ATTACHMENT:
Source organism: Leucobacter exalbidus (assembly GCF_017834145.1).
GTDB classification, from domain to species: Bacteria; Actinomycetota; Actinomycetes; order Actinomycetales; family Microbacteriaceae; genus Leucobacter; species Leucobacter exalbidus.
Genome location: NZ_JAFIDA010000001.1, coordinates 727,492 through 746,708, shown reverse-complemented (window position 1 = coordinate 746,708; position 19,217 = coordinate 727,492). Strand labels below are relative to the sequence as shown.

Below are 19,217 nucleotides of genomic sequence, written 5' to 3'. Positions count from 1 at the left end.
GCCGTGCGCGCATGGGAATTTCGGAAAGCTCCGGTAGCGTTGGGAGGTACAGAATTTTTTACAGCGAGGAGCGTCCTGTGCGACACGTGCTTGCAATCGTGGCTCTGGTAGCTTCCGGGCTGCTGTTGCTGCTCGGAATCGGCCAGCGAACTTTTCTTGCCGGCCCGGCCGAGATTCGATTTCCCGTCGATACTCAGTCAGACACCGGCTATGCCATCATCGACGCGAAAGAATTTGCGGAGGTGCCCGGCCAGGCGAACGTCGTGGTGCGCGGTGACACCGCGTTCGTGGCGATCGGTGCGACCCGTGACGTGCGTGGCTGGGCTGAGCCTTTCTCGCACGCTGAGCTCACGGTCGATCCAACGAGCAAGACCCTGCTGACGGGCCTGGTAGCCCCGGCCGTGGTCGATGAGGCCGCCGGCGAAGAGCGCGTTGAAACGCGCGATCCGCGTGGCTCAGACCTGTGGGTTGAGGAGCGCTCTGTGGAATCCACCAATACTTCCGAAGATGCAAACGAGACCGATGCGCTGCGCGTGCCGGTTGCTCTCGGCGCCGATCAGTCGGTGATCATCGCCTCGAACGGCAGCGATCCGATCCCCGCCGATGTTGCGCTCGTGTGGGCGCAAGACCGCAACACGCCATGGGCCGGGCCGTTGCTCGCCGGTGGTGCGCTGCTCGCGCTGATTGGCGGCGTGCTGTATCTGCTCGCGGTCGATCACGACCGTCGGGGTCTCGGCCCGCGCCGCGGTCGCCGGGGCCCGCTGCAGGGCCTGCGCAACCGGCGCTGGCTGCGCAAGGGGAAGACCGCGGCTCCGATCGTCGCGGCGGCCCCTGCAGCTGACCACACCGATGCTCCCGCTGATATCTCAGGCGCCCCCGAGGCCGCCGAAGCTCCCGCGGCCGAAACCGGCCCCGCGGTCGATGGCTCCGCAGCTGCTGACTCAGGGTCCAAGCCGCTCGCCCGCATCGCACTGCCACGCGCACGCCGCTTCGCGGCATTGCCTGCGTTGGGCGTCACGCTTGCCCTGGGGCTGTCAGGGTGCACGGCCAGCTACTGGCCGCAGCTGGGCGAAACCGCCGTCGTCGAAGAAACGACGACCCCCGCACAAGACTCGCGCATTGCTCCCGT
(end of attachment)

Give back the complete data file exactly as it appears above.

Source organism: Leucobacter exalbidus (assembly GCF_017834145.1).
GTDB classification, from domain to species: Bacteria; Actinomycetota; Actinomycetes; order Actinomycetales; family Microbacteriaceae; genus Leucobacter; species Leucobacter exalbidus.
Genome location: NZ_JAFIDA010000001.1, coordinates 727,492 through 746,708, shown reverse-complemented (window position 1 = coordinate 746,708; position 19,217 = coordinate 727,492). Strand labels below are relative to the sequence as shown.

Below are 19,217 nucleotides of genomic sequence, written 5' to 3'. Positions count from 1 at the left end.
GCCGTGCGCGCATGGGAATTTCGGAAAGCTCCGGTAGCGTTGGGAGGTACAGAATTTTTTACAGCGAGGAGCGTCCTGTGCGACACGTGCTTGCAATCGTGGCTCTGGTAGCTTCCGGGCTGCTGTTGCTGCTCGGAATCGGCCAGCGAACTTTTCTTGCCGGCCCGGCCGAGATTCGATTTCCCGTCGATACTCAGTCAGACACCGGCTATGCCATCATCGACGCGAAAGAATTTGCGGAGGTGCCCGGCCAGGCGAACGTCGTGGTGCGCGGTGACACCGCGTTCGTGGCGATCGGTGCGACCCGTGACGTGCGTGGCTGGGCTGAGCCTTTCTCGCACGCTGAGCTCACGGTCGATCCAACGAGCAAGACCCTGCTGACGGGCCTGGTAGCCCCGGCCGTGGTCGATGAGGCCGCCGGCGAAGAGCGCGTTGAAACGCGCGATCCGCGTGGCTCAGACCTGTGGGTTGAGGAGCGCTCTGTGGAATCCACCAATACTTCCGAAGATGCAAACGAGACCGATGCGCTGCGCGTGCCGGTTGCTCTCGGCGCCGATCAGTCGGTGATCATCGCCTCGAACGGCAGCGATCCGATCCCCGCCGATGTTGCGCTCGTGTGGGCGCAAGACCGCAACACGCCATGGGCCGGGCCGTTGCTCGCCGGTGGTGCGCTGCTCGCGCTGATTGGCGGCGTGCTGTATCTGCTCGCGGTCGATCACGACCGTCGGGGTCTCGGCCCGCGCCGCGGTCGCCGGGGCCCGCTGCAGGGCCTGCGCAACCGGCGCTGGCTGCGCAAGGGGAAGACCGCGGCTCCGATCGTCGCGGCGGCCCCTGCAGCTGACCACACCGATGCTCCCGCTGATATCTCAGGCGCCCCCGAGGCCGCCGAAGCTCCCGCGGCCGAAACCGGCCCCGCGGTCGATGGCTCCGCAGCTGCTGACTCAGGGTCCAAGCCGCTCGCCCGCATCGCACTGCCACGCGCACGCCGCTTCGCGGCATTGCCTGCGTTGGGCGTCACGCTTGCCCTGGGGCTGTCAGGGTGCACGGCCAGCTACTGGCCGCAGCTGGGCGAAACCGCCGTCGTCGAAGAAACGACGACCCCCGCACAAGACTCGCGCATTGCTCCCGT